Business process management (BPM) is a methodology that keeps your teams efficient and your business competitive.
Organizations without clear procedures will end up with operational delays, security threats and confusing processes that affect their bottom line. The right BPM strategies allow your teams to carry out their responsibilities on time and experience faster results.
What is business process management?
BPM is the creation, optimization, implementation and evaluation of specific processes in an organization.
The BPM discipline can be applied to operational activities that are repetitive, ongoing and predictable. With BPM, organizations can streamline these activities so that their teams are able to achieve business milestones, reduce the cost of error and deliver excellent customer experiences.
BPM can help organizations achieve business objectives in many different departments and functions. These include:
What are the steps in a BPM lifecycle?
Understanding the BPM lifecycle is essential to deploying growth-centric strategies of your own. The BPM lifecycle is broken down into five stages that must be completed in sequence to achieve the desired business outcome.
The designing stage of a BPM lifecycle thoroughly examines how a specific process is currently carried out.
For instance, management could start by interviewing employees and teams to understand how requests are approved, claims are managed, payments are made and so on. They would then observe the necessary documents, people, resources and further actions that are needed to reach an objective. This would also be the time to take note of all the challenges that are slowing a process down.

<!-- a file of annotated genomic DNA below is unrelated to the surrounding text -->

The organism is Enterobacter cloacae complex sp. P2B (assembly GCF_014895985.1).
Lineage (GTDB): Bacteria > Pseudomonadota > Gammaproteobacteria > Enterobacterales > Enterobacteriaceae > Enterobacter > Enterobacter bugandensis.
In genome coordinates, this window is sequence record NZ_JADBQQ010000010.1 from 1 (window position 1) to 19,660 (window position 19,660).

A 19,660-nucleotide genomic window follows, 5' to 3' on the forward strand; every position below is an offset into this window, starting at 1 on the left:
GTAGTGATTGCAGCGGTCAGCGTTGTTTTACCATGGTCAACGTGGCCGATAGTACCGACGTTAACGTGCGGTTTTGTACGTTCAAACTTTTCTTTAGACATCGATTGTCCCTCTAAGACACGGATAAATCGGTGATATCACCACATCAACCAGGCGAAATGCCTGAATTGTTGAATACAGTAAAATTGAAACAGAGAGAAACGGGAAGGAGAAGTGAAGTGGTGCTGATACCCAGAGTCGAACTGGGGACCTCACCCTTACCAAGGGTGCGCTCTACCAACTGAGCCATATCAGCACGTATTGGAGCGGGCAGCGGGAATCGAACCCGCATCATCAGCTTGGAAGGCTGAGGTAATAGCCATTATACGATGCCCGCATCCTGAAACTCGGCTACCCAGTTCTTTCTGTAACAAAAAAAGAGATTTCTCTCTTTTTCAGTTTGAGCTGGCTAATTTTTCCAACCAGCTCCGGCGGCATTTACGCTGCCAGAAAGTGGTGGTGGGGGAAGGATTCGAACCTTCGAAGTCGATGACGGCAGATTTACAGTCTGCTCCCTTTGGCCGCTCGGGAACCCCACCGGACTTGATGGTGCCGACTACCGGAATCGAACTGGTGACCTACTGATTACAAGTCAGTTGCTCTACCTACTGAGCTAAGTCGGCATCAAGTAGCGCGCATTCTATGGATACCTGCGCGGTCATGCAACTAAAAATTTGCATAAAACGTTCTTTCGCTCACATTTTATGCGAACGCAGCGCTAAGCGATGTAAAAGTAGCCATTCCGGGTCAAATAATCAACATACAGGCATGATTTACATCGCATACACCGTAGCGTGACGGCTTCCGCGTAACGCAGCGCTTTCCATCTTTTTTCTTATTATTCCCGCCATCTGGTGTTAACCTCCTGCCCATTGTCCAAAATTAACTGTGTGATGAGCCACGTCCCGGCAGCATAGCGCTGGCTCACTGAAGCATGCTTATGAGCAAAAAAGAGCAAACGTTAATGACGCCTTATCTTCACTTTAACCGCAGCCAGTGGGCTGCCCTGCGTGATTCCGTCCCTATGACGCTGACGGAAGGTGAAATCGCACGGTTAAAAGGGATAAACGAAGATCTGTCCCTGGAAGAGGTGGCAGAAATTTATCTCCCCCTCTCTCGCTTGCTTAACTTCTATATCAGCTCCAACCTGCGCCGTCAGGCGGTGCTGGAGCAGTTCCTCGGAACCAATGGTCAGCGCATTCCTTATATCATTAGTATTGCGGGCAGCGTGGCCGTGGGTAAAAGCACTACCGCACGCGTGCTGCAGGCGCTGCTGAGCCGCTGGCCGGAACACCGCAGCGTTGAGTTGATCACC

After all observations are made, it’s time for the modeling phase. The modeling stage is the visual illustration of all steps involved in a process.
This depicts the beginning to the end of a task; along with ways it can be optimized to deliver the best outcome. Teams can work alongside management to create a process model that highlights potential bottlenecks and possible scenarios that will arise in a pipeline.
Executing a process model comes after the new framework is edited, improved and ready for implementation.
Many organizations use this part of the BPM lifecycle to test how a process would perform with smaller teams in a controlled setting. BPM practitioners must document exactly which workflows they are changing and notify all relevant parties (customers, suppliers, employees, service providers, etc.) of all modifications to ensure business continuity.
The monitoring phase of a BPM lifecycle is reserved for when management, teams and all other included stakeholders come together periodically to follow up on how a process is performing.
Organizations can identify new or unanticipated workflow bottlenecks during the monitoring phase. From here, teams should focus on collecting data on what has gone wrong, at what stage these issues occur, or if specific employees must re-evaluate how they perform an activity.
Finally, departments can shift their attention to optimizing the outlined business process.
Consider all gathered information, reports and metrics when optimizing a process plan so you can make thorough improvements to efficiency. Keep in mind that BPM is not a ‘set it and forget it’ strategy, as it takes ongoing evaluation to improve and adapt business processes to your organization’s current demands.
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Types of business process management systems
You can choose which type of BPM technology to implement based on the complexity of a business goal or what your team’s structure looks like. The three most common BPM types are:
A document-oriented BPM system applies to the reviews, approvals, editing, signing, sharing and managing of contracts and agreements.
Document-centric processes can also benefit from BPM systems that use workflow automation. Teams can maintain complete visibility over the status of their digital documentation, have the right files electronically routed to the right users and free up their employees to focus on revenue-focused activities.
Human-oriented BPM requires substantial human intervention and critical decision-making skills. Here, organizations must consider BPM systems that are user-friendly enough to be navigated by employees.